Following the publication of the “National Policy of Integrative and Complementary Practices in the Unified Health System” (Política Nacional de Práticas Integrativas e Complementares no Sistema Único de Saúde”―PNPIC-SUS) on December 2005, the National Health Council has promoted the use of

Table 1. Clinical characteristics of poliomyelitis cases study in São Paulo city.

complementary and alternative treatments by healthcare providers on a multi-professional basis. The therapies originating in China and included in the PNPIC are acupuncture, moxibustion, diet therapy, phytotherapy, physical exercises and manipulative therapies [8] .

Traditional Chinese Medicine (TCM) is an Eastern healthcare practice that takes the patient’s physical, mental, spiritual and environmental features into consideration, as well as his or her health-disease process [3] .

In 1973, some objects were unearthed from Han (漢朝) dynasty tombs in Mawangdui (馬王堆), Zhangsha (長沙), Hunan (湖南) province, including a series of 44 gravures depicting exercises known as Daoyin. That finding represented a milestone in the history of the Chinese self-care-centered corporal arts. In 1984, excavations in Hubei (湖北) province found, among other objects, one book entitled Yinshu, written on bamboo slips and dated 186 BC, that made reference to Daoyin. Furthermore, 110 gravures were found at that site, of which 9 were duplicated, 85 provided instructions for the movement, and 50 were used as a method of treating disease [9] .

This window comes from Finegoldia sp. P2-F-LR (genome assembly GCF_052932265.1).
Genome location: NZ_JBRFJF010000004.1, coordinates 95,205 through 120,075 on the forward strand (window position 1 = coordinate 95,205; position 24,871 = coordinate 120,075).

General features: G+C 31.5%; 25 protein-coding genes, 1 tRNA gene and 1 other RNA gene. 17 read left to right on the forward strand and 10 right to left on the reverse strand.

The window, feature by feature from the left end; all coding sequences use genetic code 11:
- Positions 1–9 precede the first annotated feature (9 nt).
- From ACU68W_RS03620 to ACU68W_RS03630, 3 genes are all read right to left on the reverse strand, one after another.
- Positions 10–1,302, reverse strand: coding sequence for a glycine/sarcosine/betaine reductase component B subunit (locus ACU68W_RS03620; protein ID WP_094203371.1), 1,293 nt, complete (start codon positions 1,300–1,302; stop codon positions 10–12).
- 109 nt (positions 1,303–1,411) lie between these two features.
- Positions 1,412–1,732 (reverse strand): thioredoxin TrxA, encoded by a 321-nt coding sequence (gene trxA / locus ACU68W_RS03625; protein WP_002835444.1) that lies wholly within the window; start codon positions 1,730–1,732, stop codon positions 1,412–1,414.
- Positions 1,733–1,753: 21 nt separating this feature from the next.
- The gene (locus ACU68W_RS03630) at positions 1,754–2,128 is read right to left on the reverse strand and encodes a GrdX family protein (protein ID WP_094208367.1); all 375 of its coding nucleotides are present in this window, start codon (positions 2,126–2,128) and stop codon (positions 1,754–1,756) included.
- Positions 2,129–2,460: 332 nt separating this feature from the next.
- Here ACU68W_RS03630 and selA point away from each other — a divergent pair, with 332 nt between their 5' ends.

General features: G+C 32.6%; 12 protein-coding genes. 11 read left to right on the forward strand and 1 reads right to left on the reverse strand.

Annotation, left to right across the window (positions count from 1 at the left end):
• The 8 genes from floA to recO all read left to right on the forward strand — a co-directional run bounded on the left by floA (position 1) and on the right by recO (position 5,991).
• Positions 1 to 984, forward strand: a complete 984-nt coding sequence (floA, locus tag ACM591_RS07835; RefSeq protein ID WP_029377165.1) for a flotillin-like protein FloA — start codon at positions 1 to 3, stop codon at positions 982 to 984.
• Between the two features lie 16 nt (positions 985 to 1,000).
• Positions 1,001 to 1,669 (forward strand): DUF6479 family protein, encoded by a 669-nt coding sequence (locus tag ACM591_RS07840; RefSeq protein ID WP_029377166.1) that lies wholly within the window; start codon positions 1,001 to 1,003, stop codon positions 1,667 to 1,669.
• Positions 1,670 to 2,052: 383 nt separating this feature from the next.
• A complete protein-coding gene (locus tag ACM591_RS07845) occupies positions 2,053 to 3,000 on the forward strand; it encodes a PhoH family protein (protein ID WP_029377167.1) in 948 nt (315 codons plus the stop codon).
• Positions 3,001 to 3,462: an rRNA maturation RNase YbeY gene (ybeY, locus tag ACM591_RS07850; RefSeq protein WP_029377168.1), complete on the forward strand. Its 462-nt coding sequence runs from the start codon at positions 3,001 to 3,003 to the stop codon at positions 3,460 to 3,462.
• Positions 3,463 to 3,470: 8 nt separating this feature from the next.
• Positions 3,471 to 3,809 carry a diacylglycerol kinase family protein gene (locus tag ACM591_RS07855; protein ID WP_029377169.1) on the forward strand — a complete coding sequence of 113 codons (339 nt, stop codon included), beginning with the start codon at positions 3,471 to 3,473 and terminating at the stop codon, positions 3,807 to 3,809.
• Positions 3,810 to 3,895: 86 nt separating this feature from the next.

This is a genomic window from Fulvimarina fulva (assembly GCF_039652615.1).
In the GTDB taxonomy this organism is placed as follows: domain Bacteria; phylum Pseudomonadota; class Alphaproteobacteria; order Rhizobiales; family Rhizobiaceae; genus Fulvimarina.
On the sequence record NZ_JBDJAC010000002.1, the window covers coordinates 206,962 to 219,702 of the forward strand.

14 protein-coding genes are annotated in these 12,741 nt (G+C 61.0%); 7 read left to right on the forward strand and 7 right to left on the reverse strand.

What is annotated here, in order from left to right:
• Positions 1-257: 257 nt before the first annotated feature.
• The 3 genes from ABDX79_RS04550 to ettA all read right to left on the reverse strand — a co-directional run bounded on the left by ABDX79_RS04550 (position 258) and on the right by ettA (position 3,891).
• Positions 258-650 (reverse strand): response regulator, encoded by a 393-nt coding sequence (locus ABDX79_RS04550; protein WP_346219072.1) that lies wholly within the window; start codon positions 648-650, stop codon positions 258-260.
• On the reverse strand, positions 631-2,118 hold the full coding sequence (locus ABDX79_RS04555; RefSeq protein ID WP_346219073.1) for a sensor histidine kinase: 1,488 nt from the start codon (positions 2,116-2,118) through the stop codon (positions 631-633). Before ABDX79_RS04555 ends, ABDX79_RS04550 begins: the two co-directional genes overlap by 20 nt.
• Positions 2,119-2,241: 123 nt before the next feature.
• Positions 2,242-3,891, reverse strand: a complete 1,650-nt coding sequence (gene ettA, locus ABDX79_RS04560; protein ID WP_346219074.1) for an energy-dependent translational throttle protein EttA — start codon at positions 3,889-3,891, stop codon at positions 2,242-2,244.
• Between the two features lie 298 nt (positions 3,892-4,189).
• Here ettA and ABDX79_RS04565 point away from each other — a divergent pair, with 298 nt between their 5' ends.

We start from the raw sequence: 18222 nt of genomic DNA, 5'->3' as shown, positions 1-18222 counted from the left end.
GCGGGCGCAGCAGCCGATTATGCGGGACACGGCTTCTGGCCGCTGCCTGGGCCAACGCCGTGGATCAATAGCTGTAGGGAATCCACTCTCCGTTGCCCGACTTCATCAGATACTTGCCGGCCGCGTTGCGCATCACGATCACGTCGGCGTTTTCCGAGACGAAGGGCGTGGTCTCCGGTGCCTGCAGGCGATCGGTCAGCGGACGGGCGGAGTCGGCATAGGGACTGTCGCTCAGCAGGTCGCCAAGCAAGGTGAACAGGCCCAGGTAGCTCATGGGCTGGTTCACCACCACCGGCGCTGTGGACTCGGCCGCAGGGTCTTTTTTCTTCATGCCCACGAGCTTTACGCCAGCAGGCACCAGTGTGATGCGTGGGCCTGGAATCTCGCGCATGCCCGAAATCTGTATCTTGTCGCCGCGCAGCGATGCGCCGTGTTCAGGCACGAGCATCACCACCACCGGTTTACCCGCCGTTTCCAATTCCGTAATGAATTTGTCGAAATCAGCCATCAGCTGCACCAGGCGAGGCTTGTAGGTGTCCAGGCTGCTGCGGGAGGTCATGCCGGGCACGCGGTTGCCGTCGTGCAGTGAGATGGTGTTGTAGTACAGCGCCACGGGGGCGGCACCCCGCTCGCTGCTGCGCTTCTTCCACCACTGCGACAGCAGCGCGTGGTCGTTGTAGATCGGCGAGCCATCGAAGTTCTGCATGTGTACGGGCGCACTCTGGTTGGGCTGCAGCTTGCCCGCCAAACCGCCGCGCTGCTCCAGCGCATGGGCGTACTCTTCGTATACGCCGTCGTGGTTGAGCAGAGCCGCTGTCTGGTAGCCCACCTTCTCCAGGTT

The gravures described exercises performed lying down, sitting and standing. The book comprised five chapters devoted to the following subjects: 1) recovery of health under the four climates (heat, dampness, wind and cold); 2) description of the theory and practice of Daoyin; 3) the use of 45 exercises for the recovery of health; 4) the use of 24 exercises to strengthen the body; and 5) the pathophysiology, treatment and prevention of diseases [9] .

This study is justified by the paramount importance of follow-up in individuals with neuromuscular disease after the end of treatment to assess the interference of treatment in the natural history of disease.

The aim of this study was to investigate the effects and late repercussions of Daoyin Qigong (DQ) relative to CI in individuals with PPS.

2. Methods

2.1. Patients

The study included 22 patients (8 males, 14 females) aged between 35 and 60 years with clinical diagnoses of PPS, according to criteria developed by Mulder [10] . Our study was conducted by the division of Neuromuscular Disease Research with the approval of the Ethics committee of UNIFESP, no: 1117/09, from September 2009 to December 2010, in São Paulo, Brazil.

2.2. Allocation

Patients were randomly selected according to their record numbers. The patients signed a consent form after being informed about the study.

2.3. Inclusion Criteria

We included all patients who fulfilled the definition of PPS―morbid condition in consequence of the poliomyelitis disease―and complained of CI.

2.4. Exclusion Criteria